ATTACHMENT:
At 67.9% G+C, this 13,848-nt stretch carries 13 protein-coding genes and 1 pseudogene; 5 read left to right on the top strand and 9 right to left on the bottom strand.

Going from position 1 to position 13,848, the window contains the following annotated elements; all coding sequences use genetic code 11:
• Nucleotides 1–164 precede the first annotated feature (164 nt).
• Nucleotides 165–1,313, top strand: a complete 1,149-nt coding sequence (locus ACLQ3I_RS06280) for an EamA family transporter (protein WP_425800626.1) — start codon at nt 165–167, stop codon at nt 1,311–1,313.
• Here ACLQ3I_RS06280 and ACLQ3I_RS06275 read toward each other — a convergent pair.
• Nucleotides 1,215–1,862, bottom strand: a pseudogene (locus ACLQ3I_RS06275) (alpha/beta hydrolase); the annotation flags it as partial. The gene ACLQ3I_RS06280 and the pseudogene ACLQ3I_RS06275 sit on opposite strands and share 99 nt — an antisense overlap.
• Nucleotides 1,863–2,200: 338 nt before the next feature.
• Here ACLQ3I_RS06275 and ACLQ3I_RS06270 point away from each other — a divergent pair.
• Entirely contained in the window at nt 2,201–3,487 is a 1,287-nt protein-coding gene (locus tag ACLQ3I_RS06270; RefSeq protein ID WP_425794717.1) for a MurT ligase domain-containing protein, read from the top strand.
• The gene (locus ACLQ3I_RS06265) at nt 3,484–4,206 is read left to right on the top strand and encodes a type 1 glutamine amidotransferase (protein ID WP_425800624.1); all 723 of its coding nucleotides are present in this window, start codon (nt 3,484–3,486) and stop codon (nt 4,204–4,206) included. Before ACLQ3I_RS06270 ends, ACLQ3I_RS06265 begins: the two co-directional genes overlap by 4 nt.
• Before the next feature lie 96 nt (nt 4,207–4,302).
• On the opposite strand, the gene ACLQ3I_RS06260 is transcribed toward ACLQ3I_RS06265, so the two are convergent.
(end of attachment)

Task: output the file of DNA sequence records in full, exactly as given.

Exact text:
At 67.9% G+C, this 13,848-nt stretch carries 13 protein-coding genes and 1 pseudogene; 5 read left to right on the top strand and 9 right to left on the bottom strand.

Going from position 1 to position 13,848, the window contains the following annotated elements; all coding sequences use genetic code 11:
• Nucleotides 1–164 precede the first annotated feature (164 nt).
• Nucleotides 165–1,313, top strand: a complete 1,149-nt coding sequence (locus ACLQ3I_RS06280) for an EamA family transporter (protein WP_425800626.1) — start codon at nt 165–167, stop codon at nt 1,311–1,313.
• Here ACLQ3I_RS06280 and ACLQ3I_RS06275 read toward each other — a convergent pair.
• Nucleotides 1,215–1,862, bottom strand: a pseudogene (locus ACLQ3I_RS06275) (alpha/beta hydrolase); the annotation flags it as partial. The gene ACLQ3I_RS06280 and the pseudogene ACLQ3I_RS06275 sit on opposite strands and share 99 nt — an antisense overlap.
• Nucleotides 1,863–2,200: 338 nt before the next feature.
• Here ACLQ3I_RS06275 and ACLQ3I_RS06270 point away from each other — a divergent pair.
• Entirely contained in the window at nt 2,201–3,487 is a 1,287-nt protein-coding gene (locus tag ACLQ3I_RS06270; RefSeq protein ID WP_425794717.1) for a MurT ligase domain-containing protein, read from the top strand.
• The gene (locus ACLQ3I_RS06265) at nt 3,484–4,206 is read left to right on the top strand and encodes a type 1 glutamine amidotransferase (protein ID WP_425800624.1); all 723 of its coding nucleotides are present in this window, start codon (nt 3,484–3,486) and stop codon (nt 4,204–4,206) included. Before ACLQ3I_RS06270 ends, ACLQ3I_RS06265 begins: the two co-directional genes overlap by 4 nt.
• Before the next feature lie 96 nt (nt 4,207–4,302).
• On the opposite strand, the gene ACLQ3I_RS06260 is transcribed toward ACLQ3I_RS06265, so the two are convergent.